2b) Pierre Blet S.J, Pie XII et la Seconde Guerre mondiale d’apresles archives du Vatican. Paris: Perrin 1997 343pp n.p The death of Pius XII on October 9, 1958, brought unanimous praise of his work for peace and relief of suffering during the Second World War. Jewish leaders repeated their thanks, which had been expressed during the war and climaxed at its conclusion,for his unremitting efforts to save their people from extermination. However, publication of Rolf Hochhuth’s play “Der Stellvertreter” in 1963 reversed this positive image. Overnight the Pope became the hero of a black legend. He was here depicted as standing mute and inactive during the war, motivated either by political calculation or cowardice, in the face of bureaucratically planned mass murder which he could have prevented with a single flaming protest. In 1964, Pius’ successor, Paul VI, confronted with what he knew from his own close collaboration with Pius XII throughout the war to be a grave falsification of history, ordered the publication of everything in the Vatican archives which could shed light on his predecessor’s actions. An international team of four Jesuits,including the author of this book, produced twelve volumes of documents between the years 1965 and 1981. As Blet writes in his Foreword, however: “Fifteen years after the publication of the final volume many of those who speak or write about the Holy See during the war remain unaware of the contents of these volumes, or even of their existence.” Blet’s book is an attempt to make the record more widely known. Drawing on these volumes of Vatican documents, but also on published collections of documents from other government archives,as well as on memoirs, articles, and monographs, Blet has produced a narrative history of the Holy See’s wartime role. The account is largely devoid of commentary. Blet limits his interpretation to the minimum necessary for intelligibility. A footnote at the beginning of each chapter lists the sources for the material which follows. The Pope’s wartime policy was not neutrality (which could imply indifference) but impartiality, which enabled him to judge events and nations according to truth and justice. At times, however,he stretched impartiality to the limit: informing the British government in January 1940 that a group of German generals was prepared to replace Hitler if they could be assured of an honorable peace; warning Britain, France, and the Low Countries of Hitler’s impending attack in May 1940. Those communications were secret. Not so the Pope’s telegrams of sympathy to the Belgian and Dutch sovereigns following Hitler’s attack. When Mussolini threatened the Pope with “the gravest consequences” for this supposed breach of neutrality, Pius said that he was not afraid to go to a concentration camp and had had revolvers pointed at him before (as nuncio in Munich in 1919). In the same interview the Pope said that he wanted to speak words of “flaming protest” against the well known Nazi atrocities in Poland. He had refrained only to spare the victims further suffering. Following Hitler’s attack on his erstwhile ally, Stalin, in June 1941, the Pope refused repeated demands that he endorse a crusade against Bolshevism. And he assured American Catholics that while the previous papal condemnations of communist ideology remained in force, these need not limit support for the Soviet Union now invaded by a power whose leader, like Stalin, was the declared enemy of Christianity. The desire to save as many victims as possible explains the Pope’s public reserve. But he was not silent. His clearest protest came in his 1942 Christmas broadcast pleading for “those hundreds of thousands who, through no fault of their own but simply by reason of their nationality or race are marked for death or progressive destruction.” Well understood at the time (the speech earned the fulsome praise of the New York Times and angry condemnation by the Nazis as “one long attack on everything we stand for”), these words are either unknown today, or simply ignored. Pius repeated this protest in his speech to the Cardinals on June 2, 1943, protesting against acts deleterious for “those destined for extermination simply because of their race or nationality”. For those who wanted him to speak louder or more often, he added in the same speech that everyone of his public utterances had “to be considered and weighed for its possible effect on those who are suffering”. Much of this book recounts the feverish and unremitting efforts of the Holy See, through its nuncios in various countries, to save as many victims as possible. The archives report the attempts,seldom their results. Flaming protests would have been counter-productive – as the Dutch bishops learned, to their sorrow, when their public protest against Nazi persecution of the Jews in July 1942 brought immediate acceleration of the deportations to Auschwitz. In a rare comment, Blet quotes the judgment of the Israeli historian Pinchas Lapide (in his 1967 book The Last Three Popes and the Jews) that Vatican diplomacy, pursued necessarily in secrecy and directed by Pius XII, saved 860,000 Jews from death. At the 1975 Holocaust conference in Hamburg, Lapide told this reviewer that this figure was based on six months’ research in the Yad Vashem Holocaust archive in Jerusalem and added: “If the leaders of other churches had done only what Pius XII did, several hundred thousand more Jews might have survived the war.” Despite the dispassionate tone, the book has many dramatic high points. An English translation would be welcome. It is unlikely, however, to change many minds. Confident that they occupy the moral high ground, the critics of Pius XII have long since concluded that he is guilty as charged. They insist that his defenders prove a negative. How much of the unremitting clamour to “open the Vatican archives” is motivated by the desire to pursue scientific history? How much comes from people unwilling to be moved by evidence or facts who wish to rummage at will until they find some document which, taken out of context or read without knowledge of the conditions under which it was written, supports the verdict rendered in advance: that Pius XII is co-responsible for the death of six million Jews? Until these questions are resolved the Holy See’s caution seems fully justified.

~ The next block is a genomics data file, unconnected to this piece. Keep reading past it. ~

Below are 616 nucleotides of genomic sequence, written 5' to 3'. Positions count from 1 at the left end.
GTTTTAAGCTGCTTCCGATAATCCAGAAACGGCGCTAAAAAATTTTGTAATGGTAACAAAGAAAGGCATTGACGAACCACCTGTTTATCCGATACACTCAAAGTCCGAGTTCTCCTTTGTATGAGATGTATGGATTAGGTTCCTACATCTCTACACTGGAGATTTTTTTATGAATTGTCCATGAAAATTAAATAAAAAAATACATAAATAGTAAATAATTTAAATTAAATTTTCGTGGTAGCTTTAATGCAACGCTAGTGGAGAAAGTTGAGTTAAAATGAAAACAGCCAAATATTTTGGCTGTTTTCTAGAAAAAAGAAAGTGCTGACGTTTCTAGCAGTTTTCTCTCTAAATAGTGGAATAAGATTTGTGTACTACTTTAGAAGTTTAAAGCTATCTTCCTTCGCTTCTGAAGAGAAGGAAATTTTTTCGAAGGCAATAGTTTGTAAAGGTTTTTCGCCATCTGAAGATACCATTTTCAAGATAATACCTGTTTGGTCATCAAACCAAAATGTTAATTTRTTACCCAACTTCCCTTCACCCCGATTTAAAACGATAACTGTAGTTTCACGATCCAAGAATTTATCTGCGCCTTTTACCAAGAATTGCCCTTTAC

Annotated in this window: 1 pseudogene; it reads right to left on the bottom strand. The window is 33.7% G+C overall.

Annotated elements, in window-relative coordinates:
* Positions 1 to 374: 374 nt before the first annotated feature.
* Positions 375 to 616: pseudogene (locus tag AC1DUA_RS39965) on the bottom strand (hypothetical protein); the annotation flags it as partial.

John Jay Hughes, Archdiocese of St Louis, Missouri, USA